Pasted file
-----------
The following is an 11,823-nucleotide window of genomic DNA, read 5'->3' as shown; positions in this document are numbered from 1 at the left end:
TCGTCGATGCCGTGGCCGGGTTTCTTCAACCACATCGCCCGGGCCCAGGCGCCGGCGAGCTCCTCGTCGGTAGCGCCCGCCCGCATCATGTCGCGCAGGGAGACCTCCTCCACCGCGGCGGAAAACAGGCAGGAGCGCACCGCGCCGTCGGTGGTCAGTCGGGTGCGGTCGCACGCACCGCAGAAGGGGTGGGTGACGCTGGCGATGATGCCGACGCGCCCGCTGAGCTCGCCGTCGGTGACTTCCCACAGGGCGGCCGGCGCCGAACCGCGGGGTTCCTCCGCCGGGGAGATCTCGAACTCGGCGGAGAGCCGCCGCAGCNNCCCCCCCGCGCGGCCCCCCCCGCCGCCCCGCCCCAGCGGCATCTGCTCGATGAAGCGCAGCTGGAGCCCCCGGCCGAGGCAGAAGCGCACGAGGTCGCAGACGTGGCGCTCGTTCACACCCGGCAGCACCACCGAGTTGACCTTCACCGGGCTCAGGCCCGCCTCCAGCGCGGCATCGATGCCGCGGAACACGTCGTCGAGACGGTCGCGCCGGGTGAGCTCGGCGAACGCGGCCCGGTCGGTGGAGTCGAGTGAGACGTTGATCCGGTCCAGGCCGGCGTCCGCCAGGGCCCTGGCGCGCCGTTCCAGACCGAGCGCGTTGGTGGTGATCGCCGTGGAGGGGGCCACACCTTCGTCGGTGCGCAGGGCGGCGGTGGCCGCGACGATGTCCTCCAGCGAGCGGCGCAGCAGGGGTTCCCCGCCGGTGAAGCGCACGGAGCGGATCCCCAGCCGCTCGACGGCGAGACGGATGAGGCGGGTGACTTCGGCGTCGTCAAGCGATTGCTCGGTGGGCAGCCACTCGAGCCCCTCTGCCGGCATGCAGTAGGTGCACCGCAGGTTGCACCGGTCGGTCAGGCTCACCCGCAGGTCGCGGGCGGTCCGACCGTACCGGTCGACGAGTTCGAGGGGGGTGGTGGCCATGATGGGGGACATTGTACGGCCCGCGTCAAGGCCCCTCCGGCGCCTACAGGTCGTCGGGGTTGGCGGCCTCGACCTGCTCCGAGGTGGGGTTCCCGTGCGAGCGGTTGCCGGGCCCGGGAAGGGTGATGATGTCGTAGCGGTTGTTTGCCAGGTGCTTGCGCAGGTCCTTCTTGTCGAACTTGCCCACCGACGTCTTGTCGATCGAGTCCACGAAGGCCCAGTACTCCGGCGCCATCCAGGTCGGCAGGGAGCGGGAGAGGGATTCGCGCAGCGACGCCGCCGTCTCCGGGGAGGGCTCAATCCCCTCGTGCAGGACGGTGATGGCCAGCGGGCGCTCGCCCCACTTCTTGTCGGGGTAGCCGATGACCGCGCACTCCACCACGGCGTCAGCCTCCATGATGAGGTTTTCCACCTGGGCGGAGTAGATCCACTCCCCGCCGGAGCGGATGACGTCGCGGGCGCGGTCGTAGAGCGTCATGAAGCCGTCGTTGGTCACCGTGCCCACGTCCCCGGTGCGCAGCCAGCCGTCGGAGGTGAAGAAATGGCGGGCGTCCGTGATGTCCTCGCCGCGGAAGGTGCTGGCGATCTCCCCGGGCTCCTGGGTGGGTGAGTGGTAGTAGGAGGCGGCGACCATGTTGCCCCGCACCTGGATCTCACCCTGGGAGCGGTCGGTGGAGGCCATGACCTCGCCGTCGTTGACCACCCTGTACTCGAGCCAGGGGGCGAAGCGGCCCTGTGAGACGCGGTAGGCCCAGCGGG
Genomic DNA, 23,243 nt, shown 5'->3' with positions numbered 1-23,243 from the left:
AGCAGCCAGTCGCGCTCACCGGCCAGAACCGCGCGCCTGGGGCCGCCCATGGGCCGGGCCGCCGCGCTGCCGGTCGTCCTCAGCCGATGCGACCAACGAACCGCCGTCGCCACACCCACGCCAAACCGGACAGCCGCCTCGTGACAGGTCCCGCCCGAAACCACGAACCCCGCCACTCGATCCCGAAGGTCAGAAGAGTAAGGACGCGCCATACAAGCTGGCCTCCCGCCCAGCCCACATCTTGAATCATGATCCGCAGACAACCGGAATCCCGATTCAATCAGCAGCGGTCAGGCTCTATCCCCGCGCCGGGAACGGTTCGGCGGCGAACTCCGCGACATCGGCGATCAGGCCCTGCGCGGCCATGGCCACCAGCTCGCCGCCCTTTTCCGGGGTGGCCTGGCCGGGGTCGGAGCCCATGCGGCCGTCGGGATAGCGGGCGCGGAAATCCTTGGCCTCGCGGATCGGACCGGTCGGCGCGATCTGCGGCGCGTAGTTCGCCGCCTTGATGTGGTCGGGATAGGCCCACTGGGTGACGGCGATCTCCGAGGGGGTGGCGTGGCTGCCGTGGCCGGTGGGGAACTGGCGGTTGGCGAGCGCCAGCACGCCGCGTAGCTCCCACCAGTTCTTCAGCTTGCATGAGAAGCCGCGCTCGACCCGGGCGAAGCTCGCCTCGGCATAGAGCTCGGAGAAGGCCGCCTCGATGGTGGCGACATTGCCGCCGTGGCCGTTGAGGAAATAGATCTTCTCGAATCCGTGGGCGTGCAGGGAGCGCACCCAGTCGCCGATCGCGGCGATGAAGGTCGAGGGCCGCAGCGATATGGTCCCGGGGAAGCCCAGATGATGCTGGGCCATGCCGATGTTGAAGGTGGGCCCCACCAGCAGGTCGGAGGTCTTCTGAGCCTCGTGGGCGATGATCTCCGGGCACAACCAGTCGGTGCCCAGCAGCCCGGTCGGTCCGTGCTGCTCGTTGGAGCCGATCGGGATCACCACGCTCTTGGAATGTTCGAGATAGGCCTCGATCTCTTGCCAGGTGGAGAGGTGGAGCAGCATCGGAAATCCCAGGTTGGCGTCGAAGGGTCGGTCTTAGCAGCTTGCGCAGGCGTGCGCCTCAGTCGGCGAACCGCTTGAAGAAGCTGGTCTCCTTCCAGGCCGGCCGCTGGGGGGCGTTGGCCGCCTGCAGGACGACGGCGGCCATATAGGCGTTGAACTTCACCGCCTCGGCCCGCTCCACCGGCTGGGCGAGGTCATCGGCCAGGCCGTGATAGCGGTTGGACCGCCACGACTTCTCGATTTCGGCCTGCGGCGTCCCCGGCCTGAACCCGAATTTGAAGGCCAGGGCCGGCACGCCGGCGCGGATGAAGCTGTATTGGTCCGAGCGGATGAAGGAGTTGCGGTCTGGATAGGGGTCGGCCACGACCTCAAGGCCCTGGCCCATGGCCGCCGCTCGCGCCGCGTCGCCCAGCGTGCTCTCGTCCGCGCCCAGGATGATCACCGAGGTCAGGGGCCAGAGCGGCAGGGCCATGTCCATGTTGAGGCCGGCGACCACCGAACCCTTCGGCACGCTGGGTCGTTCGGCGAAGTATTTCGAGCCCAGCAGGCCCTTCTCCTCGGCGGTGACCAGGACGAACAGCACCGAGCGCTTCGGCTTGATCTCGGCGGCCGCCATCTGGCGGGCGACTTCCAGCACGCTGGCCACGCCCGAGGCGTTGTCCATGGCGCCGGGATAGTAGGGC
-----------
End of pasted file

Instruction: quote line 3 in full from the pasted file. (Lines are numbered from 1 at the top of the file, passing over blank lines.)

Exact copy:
Genomic DNA, 23,243 nt, shown 5'->3' with positions numbered 1-23,243 from the left: